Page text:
Scenes from Key West

IMG_5819Since we’re all having the coldest winter ever – it seems that many people who might have gone to Myrtle Beach or Hilton Head said “Forget that!” and headed to the Keys. We’ve never seen it so packed… or pricey!  Our favorite hotel was charging $$$550/night and our favorite B&B wanted $$500 so  – we developed new favorites!  – found an old style clean and quiet motel just two blocks from our  little beach bar with the beautiful sunset. We enjoyed the funky music and characters, as usual.  All our time is spent out of doors – soaking up the sun and the Key West vibe.

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Out of the ICE

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Icicles at home

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We skirted the continuing snow storms in the midAtlantic and even the South. Our normal meander along country roads wouldn’t work this time as the roads were choked with snow covered ice. So we stayed on the Interstates ( all well tended) and pulled into Flagler Beach after two days.

There we met the crew From American Huey 369 – John Walker and the gang who had retrieved a couple of Hueys to take back to the forthcoming American Huey Museum in Peru Indiana.  It was great to see our wonderful friends.  We found some delicious Minorcan chowder and a nice little Art Festival in Flagler Beach wich is still an “old Florida” beach town.

Then off to Miami where we attended a serious Art Festival in Coconut Grove with Doug and kids.

Our Next Stop was Marathon. Stone crab claws at our favorite sunset bar with our favorite Marathon Youngstown crowd. We visited Gordon and Cathy’s gorgeous new boat and will stop back there when we leave here….. Key West!

Across Ireland

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We left the western lake region and drove across the Isle. Looking online before we left  I had found the  Gleeson Townhouse  in Roscommon  which is about halfway to Dublin and a likely place for lunch.

My new “cousin” Eamonn welcomed us and taught me a little gaelic Irish. He and Mary are former teachers who now run a very successful restaurant, cafe and guesthouse.

Nearby we happened on a horse racing “Point to Point” event.  The Irish horses were glorious on a sunny day.

Our last night – of course we went out to the pubs where, not surprisingly, Ray played and sang a couple songs.

Landing in JFK we picked up the van and loved driving right thru NYC – no traffic – everyone out on a sunny afternoon. We stopped at Glen’s for a little supper and appreciated the beautiful fall colors still vibrant thru New Jersey and New York.   Nice to be home   :- )

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“dotted with silver”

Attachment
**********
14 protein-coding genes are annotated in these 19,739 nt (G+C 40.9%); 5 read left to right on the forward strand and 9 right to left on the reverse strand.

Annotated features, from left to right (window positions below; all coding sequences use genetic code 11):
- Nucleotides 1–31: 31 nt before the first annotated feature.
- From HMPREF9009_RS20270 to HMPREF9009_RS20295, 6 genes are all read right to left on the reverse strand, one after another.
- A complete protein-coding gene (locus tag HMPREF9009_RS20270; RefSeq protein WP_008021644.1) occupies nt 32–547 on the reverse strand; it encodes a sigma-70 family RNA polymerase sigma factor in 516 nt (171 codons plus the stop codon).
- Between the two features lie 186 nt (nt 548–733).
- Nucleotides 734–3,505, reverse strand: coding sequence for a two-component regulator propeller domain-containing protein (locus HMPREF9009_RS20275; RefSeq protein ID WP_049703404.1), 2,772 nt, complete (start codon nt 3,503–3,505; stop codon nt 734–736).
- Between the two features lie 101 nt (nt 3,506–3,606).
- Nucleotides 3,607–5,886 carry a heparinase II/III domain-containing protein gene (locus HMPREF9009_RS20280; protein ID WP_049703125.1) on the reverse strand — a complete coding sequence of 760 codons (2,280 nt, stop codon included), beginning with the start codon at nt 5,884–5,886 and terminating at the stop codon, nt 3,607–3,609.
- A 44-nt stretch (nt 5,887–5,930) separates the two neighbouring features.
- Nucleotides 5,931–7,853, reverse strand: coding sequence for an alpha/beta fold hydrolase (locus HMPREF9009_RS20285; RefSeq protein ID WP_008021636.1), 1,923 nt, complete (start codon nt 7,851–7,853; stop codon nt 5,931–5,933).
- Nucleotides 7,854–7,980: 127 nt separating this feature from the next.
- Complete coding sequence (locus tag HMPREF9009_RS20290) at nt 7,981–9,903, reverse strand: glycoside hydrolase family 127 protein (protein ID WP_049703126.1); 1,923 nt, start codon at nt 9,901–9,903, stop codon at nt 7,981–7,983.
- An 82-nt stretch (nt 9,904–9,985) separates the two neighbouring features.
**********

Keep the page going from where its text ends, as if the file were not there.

“The angels dotted it with silver just to make the lakes so grand…..”

We’ve come to the west of Ireland where the lakes are so beautiful, the mountains so grand and the villages are like your dreams of Irish country life. Galway is doing well in Irelands economic crunch. You can tell by the traffic jams – the only we’ve encountered here. They’ve blocked off a pedestrian area of the downtown where the young people were jumpin’ & jivin’ on Halloween night.  We had fun with them then left the next day for the misty, mysterious cliffs of Moher and finally, another type of make believe … our stay at Ashford Castle.  Warm. welcoming and over the top spoiling. We explored the beautiful grounds and quaint village (site of “The Quiet Man” movie with John Wayne and Maureen Ohara which we watched late one night in our room)

The next day we traipsed out to Kylemore Abbey which Dale had recommended. Another WOW. Very interesting history  of a romantic couple who employed half the countryside during the potato famine years – paying twice the going rate to help the desperately poor tenants in western Ireland. Later a school for girls – both wealthy and poor run by nuns a few of whom still live there.

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Amazing drives through the beautiful lakes and mountains of Connemara.

MAUNTURK MOUNTAINS

MAUNTURK MOUNTAINS

Gleesons

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We know that the Gleesons came from Cappamore near Limerick.  Turns out there are two families – or one family divided – in Cappamorre  “on the Kyle” – a homestead on a hill above the village. Gary found one and some years later Gael & Glenna found the other.  It seems that both claimed alligiance, if not relation, to their American visitors.

Now one of them has been doing the family tree and I expect we’ll discover some interesting info on how Timothy, our great grandfather, who left the  farm and came to America in 1853,  is connected to the family still “at home”.

We had a wonderful time discovering and visiting with a great crowd of Gleesons however they may be related.

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The Emerald Isle

Sooo We’ve driven around and seen some fabulous sights. Our B&B experiences have been positive but not fantastic. The countyside is gorgeous and the towns are friendly. We have an ambitious route and the weather changes by the hour. Some of the shots are from our car  – not Vinnie but not bad.

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